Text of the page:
The EBRD is helping Russian small and micro enterprises (MSME) to access longer-term funding by making a three-year local currency loan of 1.7 billion Roubles (equivalent to EUR 42 million) to Russia’s Orient Express Bank (OEB) for on-lending to clients in this sector.
The loan is being made within the framework of the EBRD’s Russian Small Business Fund (RSBF), the country’s oldest and most successful lending programme for small businesses which has over the last 18 years advanced over 720,000 loans for a cumulative value of over 11 billion USD.
An additional loan of 300 million roubles (equivalent to EUR 7.4 million) is earmarked for investment in energy efficiency projects by such businesses under the EBRD’s Russian Sustainable Energy and Carbon Finance Facility.
Orient Express Bank, registered in Khabarovsk, the capital of huge region bordering China, is the private sector bank with the third largest network of outlets in Russia. It is active in 90 percent of the countries’ regions -- with a presence in 1,200 urban centres and a particular focus on smaller towns and second-tier cities.
As measured by the amount of retail deposits and consumer loans, it ranks among Russia’s top 10 banks and ranks among the country’s top-30 banks in terms of assets.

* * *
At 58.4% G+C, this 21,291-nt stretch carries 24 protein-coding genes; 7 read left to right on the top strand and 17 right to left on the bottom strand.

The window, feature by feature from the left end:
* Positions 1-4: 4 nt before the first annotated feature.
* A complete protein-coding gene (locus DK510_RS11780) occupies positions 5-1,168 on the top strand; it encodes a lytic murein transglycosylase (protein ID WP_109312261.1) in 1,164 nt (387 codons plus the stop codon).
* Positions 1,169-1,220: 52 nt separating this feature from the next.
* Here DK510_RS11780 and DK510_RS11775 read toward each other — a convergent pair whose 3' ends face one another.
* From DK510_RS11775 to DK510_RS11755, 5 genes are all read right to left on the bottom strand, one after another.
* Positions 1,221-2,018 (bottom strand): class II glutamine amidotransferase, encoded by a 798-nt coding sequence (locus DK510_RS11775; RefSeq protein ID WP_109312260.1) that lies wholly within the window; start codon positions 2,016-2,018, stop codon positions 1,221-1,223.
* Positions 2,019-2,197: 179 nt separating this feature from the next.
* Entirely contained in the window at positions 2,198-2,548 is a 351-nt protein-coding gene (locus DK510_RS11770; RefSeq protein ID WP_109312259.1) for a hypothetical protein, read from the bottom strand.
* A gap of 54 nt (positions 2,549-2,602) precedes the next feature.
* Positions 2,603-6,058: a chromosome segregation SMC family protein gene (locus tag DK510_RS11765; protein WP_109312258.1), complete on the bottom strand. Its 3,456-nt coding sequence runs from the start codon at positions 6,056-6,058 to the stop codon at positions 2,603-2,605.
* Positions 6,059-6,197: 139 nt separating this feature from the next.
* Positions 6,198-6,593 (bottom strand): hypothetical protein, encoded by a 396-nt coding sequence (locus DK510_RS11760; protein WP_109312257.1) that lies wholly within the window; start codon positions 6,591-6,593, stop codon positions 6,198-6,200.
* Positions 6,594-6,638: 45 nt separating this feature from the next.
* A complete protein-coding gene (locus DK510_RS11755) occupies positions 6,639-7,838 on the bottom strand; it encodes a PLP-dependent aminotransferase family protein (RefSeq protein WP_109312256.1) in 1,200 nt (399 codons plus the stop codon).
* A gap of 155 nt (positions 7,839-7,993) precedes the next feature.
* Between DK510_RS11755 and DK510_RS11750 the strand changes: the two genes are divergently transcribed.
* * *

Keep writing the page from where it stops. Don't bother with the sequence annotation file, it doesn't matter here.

The bank was founded in 1991 as a subsidiary of a state-owned bank, but was taken over in 2005 by a group of private investors who within several years succeeded in turning an inconspicuous regional lender into a nation-wide financial institution..
OEB shareholders are institutional investors and include IFC (International Finance Corporation), the private sector arm of the World Bank (14 percent) as well as Russia-focused private equity funds Baring Vostok Capital Partners (30 percent) and Russia Partners (seven percent) and private individuals.
The small business sector holds the key to the development of a market economy in Russia and, therefore, to employment levels. It is at present already estimated to account for 20 percent of Russia’s labour force.
There are sizeable differences between regions regarding access to finance, which remains a significant issue for the sector. This project aims to address the problem by pushing into under-served regions and small towns on Russia’s geographic fringes, particularly in Siberia and the Russian Far East..
In Russia, four times more energy is used to produce economic output than in the EU. It is this very intensive usage that needs to be rationalised. There is a growing demand for sustainable energy financing in the MSME sector but such firms typically have limited or no access to longer-term funding.
In addition, many such firms lack the technical capacity to identify how they could profitably invest in the rational use of energy. The EBRD not only makes longer-term funding available to lenders but also offers borrowers expert advice from consultants on how to lower production costs through energy savings.